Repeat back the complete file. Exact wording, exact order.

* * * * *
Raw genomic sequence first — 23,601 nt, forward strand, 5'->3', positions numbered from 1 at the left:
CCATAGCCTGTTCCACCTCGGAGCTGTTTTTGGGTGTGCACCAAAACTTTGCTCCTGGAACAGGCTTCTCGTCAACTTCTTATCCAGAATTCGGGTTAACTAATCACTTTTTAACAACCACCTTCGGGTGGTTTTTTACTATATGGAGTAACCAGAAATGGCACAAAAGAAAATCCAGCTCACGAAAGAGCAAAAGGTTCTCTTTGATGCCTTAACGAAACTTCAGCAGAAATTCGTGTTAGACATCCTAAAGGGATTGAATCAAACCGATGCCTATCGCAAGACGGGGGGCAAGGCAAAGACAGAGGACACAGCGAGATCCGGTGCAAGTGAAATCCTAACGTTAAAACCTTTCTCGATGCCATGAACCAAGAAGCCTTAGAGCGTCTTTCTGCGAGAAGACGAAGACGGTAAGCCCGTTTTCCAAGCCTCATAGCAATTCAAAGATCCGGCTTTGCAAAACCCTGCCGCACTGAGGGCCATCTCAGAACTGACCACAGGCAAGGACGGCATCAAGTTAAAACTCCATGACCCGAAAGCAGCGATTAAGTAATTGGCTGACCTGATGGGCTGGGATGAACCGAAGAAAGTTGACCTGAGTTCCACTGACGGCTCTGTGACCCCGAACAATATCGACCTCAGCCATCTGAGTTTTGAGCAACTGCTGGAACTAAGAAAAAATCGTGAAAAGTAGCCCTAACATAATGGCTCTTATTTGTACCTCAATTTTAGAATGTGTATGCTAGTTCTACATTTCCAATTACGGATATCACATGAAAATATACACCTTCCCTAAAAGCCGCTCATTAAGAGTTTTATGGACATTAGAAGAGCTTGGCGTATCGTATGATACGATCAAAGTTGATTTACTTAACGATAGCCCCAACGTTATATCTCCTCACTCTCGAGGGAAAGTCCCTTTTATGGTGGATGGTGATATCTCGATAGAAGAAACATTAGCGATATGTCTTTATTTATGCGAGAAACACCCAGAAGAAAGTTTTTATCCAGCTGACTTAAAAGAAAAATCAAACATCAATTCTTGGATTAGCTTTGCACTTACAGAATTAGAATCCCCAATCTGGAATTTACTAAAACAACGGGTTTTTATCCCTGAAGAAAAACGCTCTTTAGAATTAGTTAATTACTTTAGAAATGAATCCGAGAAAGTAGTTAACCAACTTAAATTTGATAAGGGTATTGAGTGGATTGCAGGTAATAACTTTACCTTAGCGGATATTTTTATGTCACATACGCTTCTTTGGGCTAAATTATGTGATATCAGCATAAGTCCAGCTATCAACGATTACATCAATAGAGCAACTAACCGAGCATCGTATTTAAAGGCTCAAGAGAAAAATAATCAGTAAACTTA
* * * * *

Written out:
Raw genomic sequence first — 23,601 nt, forward strand, 5'->3', positions numbered from 1 at the left:
CCATAGCCTGTTCCACCTCGGAGCTGTTTTTGGGTGTGCACCAAAACTTTGCTCCTGGAACAGGCTTCTCGTCAACTTCTTATCCAGAATTCGGGTTAACTAATCACTTTTTAACAACCACCTTCGGGTGGTTTTTTACTATATGGAGTAACCAGAAATGGCACAAAAGAAAATCCAGCTCACGAAAGAGCAAAAGGTTCTCTTTGATGCCTTAACGAAACTTCAGCAGAAATTCGTGTTAGACATCCTAAAGGGATTGAATCAAACCGATGCCTATCGCAAGACGGGGGGCAAGGCAAAGACAGAGGACACAGCGAGATCCGGTGCAAGTGAAATCCTAACGTTAAAACCTTTCTCGATGCCATGAACCAAGAAGCCTTAGAGCGTCTTTCTGCGAGAAGACGAAGACGGTAAGCCCGTTTTCCAAGCCTCATAGCAATTCAAAGATCCGGCTTTGCAAAACCCTGCCGCACTGAGGGCCATCTCAGAACTGACCACAGGCAAGGACGGCATCAAGTTAAAACTCCATGACCCGAAAGCAGCGATTAAGTAATTGGCTGACCTGATGGGCTGGGATGAACCGAAGAAAGTTGACCTGAGTTCCACTGACGGCTCTGTGACCCCGAACAATATCGACCTCAGCCATCTGAGTTTTGAGCAACTGCTGGAACTAAGAAAAAATCGTGAAAAGTAGCCCTAACATAATGGCTCTTATTTGTACCTCAATTTTAGAATGTGTATGCTAGTTCTACATTTCCAATTACGGATATCACATGAAAATATACACCTTCCCTAAAAGCCGCTCATTAAGAGTTTTATGGACATTAGAAGAGCTTGGCGTATCGTATGATACGATCAAAGTTGATTTACTTAACGATAGCCCCAACGTTATATCTCCTCACTCTCGAGGGAAAGTCCCTTTTATGGTGGATGGTGATATCTCGATAGAAGAAACATTAGCGATATGTCTTTATTTATGCGAGAAACACCCAGAAGAAAGTTTTTATCCAGCTGACTTAAAAGAAAAATCAAACATCAATTCTTGGATTAGCTTTGCACTTACAGAATTAGAATCCCCAATCTGGAATTTACTAAAACAACGGGTTTTTATCCCTGAAGAAAAACGCTCTTTAGAATTAGTTAATTACTTTAGAAATGAATCCGAGAAAGTAGTTAACCAACTTAAATTTGATAAGGGTATTGAGTGGATTGCAGGTAATAACTTTACCTTAGCGGATATTTTTATGTCACATACGCTTCTTTGGGCTAAATTATGTGATATCAGCATAAGTCCAGCTATCAACGATTACATCAATAGAGCAACTAACCGAGCATCGTATTTAAAGGCTCAAGAGAAAAATAATCAGTAAACTTA